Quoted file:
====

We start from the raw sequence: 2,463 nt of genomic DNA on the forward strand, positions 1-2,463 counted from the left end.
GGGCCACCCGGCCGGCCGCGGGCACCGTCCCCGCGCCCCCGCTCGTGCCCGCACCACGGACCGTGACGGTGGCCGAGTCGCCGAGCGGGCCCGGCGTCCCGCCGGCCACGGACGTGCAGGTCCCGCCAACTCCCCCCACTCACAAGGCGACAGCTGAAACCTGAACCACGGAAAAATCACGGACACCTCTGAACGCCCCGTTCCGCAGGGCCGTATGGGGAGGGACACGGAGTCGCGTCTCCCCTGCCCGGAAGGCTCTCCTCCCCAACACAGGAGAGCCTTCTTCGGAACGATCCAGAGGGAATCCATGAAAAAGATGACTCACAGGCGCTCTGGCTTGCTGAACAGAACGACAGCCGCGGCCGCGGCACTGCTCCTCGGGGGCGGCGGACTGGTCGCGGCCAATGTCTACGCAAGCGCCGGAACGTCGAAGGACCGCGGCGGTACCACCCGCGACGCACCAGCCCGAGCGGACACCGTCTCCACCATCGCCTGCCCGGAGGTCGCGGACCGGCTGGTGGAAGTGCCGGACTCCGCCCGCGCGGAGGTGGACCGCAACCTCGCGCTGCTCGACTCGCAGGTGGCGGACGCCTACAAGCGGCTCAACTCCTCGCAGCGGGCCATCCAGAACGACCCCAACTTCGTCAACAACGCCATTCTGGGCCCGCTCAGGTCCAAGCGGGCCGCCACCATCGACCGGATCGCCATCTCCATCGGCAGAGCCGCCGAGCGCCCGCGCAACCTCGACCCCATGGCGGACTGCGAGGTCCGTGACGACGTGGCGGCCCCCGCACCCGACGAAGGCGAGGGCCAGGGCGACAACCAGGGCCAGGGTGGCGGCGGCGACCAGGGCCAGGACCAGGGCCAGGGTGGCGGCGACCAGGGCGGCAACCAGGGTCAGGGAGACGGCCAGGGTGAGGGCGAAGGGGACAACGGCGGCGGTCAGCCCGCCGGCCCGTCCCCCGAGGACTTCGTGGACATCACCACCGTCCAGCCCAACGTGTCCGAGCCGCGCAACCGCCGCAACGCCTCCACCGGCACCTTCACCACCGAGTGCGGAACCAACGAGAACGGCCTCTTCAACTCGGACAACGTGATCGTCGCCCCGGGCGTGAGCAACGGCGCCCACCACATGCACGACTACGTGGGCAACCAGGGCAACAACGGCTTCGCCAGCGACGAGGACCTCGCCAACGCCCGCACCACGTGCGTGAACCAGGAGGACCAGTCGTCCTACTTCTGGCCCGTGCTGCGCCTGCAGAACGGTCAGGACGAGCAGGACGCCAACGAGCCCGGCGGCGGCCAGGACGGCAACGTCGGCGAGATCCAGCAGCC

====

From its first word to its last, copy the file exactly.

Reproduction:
We start from the raw sequence: 2,463 nt of genomic DNA on the forward strand, positions 1-2,463 counted from the left end.
GGGCCACCCGGCCGGCCGCGGGCACCGTCCCCGCGCCCCCGCTCGTGCCCGCACCACGGACCGTGACGGTGGCCGAGTCGCCGAGCGGGCCCGGCGTCCCGCCGGCCACGGACGTGCAGGTCCCGCCAACTCCCCCCACTCACAAGGCGACAGCTGAAACCTGAACCACGGAAAAATCACGGACACCTCTGAACGCCCCGTTCCGCAGGGCCGTATGGGGAGGGACACGGAGTCGCGTCTCCCCTGCCCGGAAGGCTCTCCTCCCCAACACAGGAGAGCCTTCTTCGGAACGATCCAGAGGGAATCCATGAAAAAGATGACTCACAGGCGCTCTGGCTTGCTGAACAGAACGACAGCCGCGGCCGCGGCACTGCTCCTCGGGGGCGGCGGACTGGTCGCGGCCAATGTCTACGCAAGCGCCGGAACGTCGAAGGACCGCGGCGGTACCACCCGCGACGCACCAGCCCGAGCGGACACCGTCTCCACCATCGCCTGCCCGGAGGTCGCGGACCGGCTGGTGGAAGTGCCGGACTCCGCCCGCGCGGAGGTGGACCGCAACCTCGCGCTGCTCGACTCGCAGGTGGCGGACGCCTACAAGCGGCTCAACTCCTCGCAGCGGGCCATCCAGAACGACCCCAACTTCGTCAACAACGCCATTCTGGGCCCGCTCAGGTCCAAGCGGGCCGCCACCATCGACCGGATCGCCATCTCCATCGGCAGAGCCGCCGAGCGCCCGCGCAACCTCGACCCCATGGCGGACTGCGAGGTCCGTGACGACGTGGCGGCCCCCGCACCCGACGAAGGCGAGGGCCAGGGCGACAACCAGGGCCAGGGTGGCGGCGGCGACCAGGGCCAGGACCAGGGCCAGGGTGGCGGCGACCAGGGCGGCAACCAGGGTCAGGGAGACGGCCAGGGTGAGGGCGAAGGGGACAACGGCGGCGGTCAGCCCGCCGGCCCGTCCCCCGAGGACTTCGTGGACATCACCACCGTCCAGCCCAACGTGTCCGAGCCGCGCAACCGCCGCAACGCCTCCACCGGCACCTTCACCACCGAGTGCGGAACCAACGAGAACGGCCTCTTCAACTCGGACAACGTGATCGTCGCCCCGGGCGTGAGCAACGGCGCCCACCACATGCACGACTACGTGGGCAACCAGGGCAACAACGGCTTCGCCAGCGACGAGGACCTCGCCAACGCCCGCACCACGTGCGTGAACCAGGAGGACCAGTCGTCCTACTTCTGGCCCGTGCTGCGCCTGCAGAACGGTCAGGACGAGCAGGACGCCAACGAGCCCGGCGGCGGCCAGGACGGCAACGTCGGCGAGATCCAGCAGCC